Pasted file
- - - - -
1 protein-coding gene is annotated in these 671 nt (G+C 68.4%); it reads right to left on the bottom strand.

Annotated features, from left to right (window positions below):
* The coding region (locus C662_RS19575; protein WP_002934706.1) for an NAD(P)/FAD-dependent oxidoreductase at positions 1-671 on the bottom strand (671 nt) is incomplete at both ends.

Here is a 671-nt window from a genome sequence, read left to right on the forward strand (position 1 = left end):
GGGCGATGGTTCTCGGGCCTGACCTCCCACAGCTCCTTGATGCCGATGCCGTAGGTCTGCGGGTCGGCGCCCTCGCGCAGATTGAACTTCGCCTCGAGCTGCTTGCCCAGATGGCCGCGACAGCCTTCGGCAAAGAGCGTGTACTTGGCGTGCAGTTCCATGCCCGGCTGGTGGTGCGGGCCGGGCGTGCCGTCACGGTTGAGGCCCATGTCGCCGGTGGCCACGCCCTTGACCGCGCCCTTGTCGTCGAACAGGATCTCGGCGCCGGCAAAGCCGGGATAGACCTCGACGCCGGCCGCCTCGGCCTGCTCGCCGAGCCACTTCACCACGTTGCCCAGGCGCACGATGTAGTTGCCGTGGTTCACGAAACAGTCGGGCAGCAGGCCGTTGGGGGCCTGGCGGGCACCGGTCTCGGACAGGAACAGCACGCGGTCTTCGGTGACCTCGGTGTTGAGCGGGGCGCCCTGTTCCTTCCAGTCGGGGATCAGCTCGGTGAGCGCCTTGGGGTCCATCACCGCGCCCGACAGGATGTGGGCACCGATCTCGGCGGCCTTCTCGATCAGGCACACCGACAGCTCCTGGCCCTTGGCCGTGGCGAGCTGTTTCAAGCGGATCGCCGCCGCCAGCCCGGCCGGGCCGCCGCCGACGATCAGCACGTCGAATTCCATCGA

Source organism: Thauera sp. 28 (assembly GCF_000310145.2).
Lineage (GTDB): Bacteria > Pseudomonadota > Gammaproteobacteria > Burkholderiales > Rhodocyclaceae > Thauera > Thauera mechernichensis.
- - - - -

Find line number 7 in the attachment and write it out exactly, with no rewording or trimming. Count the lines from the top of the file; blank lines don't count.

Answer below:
Lineage (GTDB): Bacteria > Pseudomonadota > Gammaproteobacteria > Burkholderiales > Rhodocyclaceae > Thauera > Thauera mechernichensis.